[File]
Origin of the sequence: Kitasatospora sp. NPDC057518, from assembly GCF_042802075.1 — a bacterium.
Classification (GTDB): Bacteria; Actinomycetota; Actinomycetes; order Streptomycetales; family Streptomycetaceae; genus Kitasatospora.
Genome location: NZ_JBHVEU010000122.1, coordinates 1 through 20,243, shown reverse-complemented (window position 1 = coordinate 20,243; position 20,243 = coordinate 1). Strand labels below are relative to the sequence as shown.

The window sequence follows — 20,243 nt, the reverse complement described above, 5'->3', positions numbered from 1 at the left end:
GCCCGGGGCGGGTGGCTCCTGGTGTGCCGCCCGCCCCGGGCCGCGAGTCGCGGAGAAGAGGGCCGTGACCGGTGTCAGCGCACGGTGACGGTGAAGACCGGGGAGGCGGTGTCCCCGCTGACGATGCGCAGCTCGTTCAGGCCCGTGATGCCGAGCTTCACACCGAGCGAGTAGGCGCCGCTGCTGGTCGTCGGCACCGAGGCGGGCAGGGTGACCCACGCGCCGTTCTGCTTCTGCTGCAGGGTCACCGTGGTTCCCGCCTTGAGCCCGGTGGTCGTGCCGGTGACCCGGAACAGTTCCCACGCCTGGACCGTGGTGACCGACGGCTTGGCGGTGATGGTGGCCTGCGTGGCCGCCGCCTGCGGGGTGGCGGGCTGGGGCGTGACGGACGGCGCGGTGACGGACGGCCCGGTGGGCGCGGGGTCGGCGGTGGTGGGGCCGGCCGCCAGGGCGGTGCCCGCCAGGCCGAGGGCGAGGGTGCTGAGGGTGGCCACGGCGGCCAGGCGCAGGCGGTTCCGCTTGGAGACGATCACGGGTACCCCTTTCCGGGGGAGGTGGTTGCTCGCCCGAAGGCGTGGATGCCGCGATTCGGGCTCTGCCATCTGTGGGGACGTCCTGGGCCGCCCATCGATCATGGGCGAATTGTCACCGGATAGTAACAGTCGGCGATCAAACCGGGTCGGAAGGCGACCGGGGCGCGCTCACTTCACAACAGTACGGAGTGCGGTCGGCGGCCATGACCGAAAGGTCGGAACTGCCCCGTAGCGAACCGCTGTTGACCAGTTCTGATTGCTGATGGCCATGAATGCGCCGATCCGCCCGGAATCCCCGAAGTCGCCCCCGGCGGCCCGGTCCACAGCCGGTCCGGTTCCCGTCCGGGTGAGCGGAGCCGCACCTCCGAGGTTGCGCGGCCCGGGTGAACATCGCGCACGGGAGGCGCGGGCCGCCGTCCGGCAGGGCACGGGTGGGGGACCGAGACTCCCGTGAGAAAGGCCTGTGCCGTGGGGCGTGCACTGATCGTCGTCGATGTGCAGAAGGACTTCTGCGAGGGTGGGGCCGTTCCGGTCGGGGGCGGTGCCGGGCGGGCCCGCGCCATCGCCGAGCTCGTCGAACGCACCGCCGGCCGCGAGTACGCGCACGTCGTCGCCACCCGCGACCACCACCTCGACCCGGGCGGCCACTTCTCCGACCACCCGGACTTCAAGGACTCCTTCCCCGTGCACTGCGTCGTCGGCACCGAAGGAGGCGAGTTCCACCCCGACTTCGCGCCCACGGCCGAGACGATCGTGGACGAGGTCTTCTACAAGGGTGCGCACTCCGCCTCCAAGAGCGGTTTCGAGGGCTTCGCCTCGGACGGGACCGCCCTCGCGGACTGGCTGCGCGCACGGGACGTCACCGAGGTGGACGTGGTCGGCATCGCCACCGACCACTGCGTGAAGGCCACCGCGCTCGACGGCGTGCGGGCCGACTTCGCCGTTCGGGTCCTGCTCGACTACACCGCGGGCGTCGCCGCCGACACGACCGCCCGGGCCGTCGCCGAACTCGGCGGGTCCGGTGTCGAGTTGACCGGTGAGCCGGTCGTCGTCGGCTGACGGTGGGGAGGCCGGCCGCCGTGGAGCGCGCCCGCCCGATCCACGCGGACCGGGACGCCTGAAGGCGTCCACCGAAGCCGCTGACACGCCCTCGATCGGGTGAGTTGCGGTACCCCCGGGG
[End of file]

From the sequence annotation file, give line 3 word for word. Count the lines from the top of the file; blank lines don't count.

Genome location: NZ_JBHVEU010000122.1, coordinates 1 through 20,243, shown reverse-complemented (window position 1 = coordinate 20,243; position 20,243 = coordinate 1). Strand labels below are relative to the sequence as shown.